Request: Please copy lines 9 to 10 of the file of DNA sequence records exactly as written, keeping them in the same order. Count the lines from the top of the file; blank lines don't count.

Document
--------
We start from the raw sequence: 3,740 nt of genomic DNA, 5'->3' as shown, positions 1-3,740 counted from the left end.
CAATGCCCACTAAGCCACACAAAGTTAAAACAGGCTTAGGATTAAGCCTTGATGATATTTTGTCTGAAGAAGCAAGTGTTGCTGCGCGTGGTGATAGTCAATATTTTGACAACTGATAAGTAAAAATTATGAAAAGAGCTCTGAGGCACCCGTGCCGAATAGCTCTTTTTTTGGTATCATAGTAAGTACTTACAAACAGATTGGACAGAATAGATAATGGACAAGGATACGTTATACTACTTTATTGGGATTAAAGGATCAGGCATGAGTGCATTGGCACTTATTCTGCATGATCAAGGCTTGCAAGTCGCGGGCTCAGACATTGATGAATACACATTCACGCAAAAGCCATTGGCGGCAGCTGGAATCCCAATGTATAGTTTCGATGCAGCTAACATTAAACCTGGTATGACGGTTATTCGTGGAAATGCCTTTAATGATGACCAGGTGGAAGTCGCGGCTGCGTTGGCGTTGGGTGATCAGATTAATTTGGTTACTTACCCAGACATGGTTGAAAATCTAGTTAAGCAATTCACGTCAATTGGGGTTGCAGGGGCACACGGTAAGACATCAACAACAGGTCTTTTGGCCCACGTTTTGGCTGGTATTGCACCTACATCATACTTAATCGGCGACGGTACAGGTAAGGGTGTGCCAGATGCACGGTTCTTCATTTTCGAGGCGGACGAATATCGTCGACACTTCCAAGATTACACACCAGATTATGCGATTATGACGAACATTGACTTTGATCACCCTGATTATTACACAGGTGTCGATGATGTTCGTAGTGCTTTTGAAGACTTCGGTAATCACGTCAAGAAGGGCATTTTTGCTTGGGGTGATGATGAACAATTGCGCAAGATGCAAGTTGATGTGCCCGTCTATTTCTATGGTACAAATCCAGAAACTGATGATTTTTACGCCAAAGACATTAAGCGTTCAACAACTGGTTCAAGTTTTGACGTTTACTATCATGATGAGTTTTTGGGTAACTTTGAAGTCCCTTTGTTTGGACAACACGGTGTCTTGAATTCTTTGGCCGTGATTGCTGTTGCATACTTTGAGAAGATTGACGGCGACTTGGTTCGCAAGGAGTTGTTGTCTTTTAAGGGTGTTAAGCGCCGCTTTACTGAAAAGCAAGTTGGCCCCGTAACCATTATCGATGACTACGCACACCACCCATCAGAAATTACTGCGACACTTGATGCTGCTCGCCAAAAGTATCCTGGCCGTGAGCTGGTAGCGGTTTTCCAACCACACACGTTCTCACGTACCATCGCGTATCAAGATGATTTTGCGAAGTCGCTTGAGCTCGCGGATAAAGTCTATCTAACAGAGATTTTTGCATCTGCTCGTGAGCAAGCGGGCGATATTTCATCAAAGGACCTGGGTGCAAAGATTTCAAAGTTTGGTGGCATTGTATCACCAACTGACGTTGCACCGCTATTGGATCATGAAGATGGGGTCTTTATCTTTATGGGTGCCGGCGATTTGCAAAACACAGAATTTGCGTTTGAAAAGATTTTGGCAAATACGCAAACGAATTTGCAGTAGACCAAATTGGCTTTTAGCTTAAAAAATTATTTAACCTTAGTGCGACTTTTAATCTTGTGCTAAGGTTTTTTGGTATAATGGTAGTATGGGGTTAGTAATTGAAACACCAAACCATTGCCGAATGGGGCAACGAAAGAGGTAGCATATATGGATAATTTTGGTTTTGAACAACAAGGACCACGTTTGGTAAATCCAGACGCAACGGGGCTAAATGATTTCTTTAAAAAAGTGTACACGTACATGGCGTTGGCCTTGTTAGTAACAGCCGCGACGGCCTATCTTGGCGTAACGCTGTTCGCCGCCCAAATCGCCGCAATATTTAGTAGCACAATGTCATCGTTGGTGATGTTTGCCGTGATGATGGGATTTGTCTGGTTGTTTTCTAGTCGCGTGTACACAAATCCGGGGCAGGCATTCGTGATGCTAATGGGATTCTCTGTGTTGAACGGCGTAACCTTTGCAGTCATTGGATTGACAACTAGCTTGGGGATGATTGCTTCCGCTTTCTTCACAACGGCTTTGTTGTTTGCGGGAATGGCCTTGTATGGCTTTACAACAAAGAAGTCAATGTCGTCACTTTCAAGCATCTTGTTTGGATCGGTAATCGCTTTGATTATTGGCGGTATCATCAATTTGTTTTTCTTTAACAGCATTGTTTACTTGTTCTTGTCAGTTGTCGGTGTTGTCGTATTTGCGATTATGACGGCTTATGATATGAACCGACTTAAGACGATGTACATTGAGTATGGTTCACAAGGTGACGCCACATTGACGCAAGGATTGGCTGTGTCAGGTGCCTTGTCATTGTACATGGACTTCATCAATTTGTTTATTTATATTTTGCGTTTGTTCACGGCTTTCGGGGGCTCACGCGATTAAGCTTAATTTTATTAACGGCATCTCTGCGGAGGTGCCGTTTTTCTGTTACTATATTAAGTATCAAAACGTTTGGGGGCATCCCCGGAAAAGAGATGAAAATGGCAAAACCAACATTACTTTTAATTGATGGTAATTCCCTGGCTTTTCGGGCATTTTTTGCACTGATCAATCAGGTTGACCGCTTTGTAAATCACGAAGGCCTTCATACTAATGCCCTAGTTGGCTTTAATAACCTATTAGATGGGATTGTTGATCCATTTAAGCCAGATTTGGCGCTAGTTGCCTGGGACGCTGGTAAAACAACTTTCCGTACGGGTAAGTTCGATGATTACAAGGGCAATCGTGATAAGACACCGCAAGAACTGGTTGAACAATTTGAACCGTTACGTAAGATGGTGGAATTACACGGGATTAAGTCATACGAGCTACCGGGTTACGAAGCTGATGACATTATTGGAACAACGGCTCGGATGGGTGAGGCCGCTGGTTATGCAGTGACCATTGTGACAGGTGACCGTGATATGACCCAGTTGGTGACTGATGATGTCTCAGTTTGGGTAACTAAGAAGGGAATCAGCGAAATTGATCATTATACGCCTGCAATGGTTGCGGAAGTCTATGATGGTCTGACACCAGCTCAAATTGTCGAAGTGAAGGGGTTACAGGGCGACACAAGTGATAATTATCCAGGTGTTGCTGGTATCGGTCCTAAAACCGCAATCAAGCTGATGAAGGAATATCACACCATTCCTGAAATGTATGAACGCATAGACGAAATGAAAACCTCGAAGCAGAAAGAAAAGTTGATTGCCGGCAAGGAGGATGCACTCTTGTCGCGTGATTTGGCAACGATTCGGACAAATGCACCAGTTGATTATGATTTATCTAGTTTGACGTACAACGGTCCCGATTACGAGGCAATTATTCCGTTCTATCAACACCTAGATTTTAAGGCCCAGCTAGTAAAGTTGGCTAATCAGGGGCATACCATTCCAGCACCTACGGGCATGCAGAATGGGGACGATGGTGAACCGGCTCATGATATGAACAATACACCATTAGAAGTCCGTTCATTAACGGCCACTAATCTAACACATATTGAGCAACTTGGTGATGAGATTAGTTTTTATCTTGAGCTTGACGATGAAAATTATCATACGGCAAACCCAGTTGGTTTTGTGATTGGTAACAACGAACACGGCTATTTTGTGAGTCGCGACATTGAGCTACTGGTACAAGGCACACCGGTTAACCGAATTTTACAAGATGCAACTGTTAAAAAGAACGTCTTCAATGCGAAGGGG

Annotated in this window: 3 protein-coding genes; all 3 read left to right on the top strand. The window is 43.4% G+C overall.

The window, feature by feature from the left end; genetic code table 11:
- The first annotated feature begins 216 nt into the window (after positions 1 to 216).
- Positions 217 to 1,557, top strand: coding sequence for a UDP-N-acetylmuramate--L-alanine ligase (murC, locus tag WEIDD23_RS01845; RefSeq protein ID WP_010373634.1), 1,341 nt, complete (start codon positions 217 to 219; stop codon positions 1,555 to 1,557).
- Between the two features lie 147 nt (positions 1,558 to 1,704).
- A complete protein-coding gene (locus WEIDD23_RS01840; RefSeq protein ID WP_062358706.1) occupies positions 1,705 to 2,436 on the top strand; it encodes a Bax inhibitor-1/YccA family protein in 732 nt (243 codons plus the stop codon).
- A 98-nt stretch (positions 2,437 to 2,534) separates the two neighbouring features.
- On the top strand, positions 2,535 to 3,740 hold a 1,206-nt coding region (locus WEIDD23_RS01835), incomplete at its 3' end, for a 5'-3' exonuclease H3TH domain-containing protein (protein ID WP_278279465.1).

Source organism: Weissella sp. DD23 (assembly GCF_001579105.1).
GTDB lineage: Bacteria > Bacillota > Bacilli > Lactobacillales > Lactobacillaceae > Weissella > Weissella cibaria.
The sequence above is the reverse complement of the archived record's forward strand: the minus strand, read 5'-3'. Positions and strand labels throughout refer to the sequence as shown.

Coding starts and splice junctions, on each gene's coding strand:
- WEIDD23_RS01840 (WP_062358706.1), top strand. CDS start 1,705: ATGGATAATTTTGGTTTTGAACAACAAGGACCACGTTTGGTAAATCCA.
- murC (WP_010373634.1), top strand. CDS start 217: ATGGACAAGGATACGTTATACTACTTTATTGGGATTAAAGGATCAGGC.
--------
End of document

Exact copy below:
- A 98-nt stretch (positions 2,437 to 2,534) separates the two neighbouring features.
- On the top strand, positions 2,535 to 3,740 hold a 1,206-nt coding region (locus WEIDD23_RS01835), incomplete at its 3' end, for a 5'-3' exonuclease H3TH domain-containing protein (protein ID WP_278279465.1).